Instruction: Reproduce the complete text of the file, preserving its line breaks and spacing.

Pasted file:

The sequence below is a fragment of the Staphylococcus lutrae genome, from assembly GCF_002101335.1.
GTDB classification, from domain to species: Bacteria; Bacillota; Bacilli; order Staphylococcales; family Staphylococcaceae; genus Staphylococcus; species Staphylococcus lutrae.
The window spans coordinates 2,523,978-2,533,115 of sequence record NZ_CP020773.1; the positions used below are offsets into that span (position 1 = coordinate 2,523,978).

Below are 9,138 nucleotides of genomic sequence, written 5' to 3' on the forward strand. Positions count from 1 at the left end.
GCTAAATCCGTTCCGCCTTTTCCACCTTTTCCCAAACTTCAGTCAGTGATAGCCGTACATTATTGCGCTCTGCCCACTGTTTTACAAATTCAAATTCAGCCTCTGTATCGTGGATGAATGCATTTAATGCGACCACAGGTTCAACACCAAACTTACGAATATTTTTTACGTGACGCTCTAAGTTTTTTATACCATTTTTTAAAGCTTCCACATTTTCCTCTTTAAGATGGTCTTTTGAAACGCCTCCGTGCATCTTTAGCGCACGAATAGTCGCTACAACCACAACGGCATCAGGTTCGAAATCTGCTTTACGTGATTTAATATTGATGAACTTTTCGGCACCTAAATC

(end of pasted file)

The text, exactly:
The sequence below is a fragment of the Staphylococcus lutrae genome, from assembly GCF_002101335.1.
GTDB classification, from domain to species: Bacteria; Bacillota; Bacilli; order Staphylococcales; family Staphylococcaceae; genus Staphylococcus; species Staphylococcus lutrae.
The window spans coordinates 2,523,978-2,533,115 of sequence record NZ_CP020773.1; the positions used below are offsets into that span (position 1 = coordinate 2,523,978).

Below are 9,138 nucleotides of genomic sequence, written 5' to 3' on the forward strand. Positions count from 1 at the left end.
GCTAAATCCGTTCCGCCTTTTCCACCTTTTCCCAAACTTCAGTCAGTGATAGCCGTACATTATTGCGCTCTGCCCACTGTTTTACAAATTCAAATTCAGCCTCTGTATCGTGGATGAATGCATTTAATGCGACCACAGGTTCAACACCAAACTTACGAATATTTTTTACGTGACGCTCTAAGTTTTTTATACCATTTTTTAAAGCTTCCACATTTTCCTCTTTAAGATGGTCTTTTGAAACGCCTCCGTGCATCTTTAGCGCACGAATAGTCGCTACAACCACAACGGCATCAGGTTCGAAATCTGCTTTACGTGATTTAATATTGATGAACTTTTCGGCACCTAAATC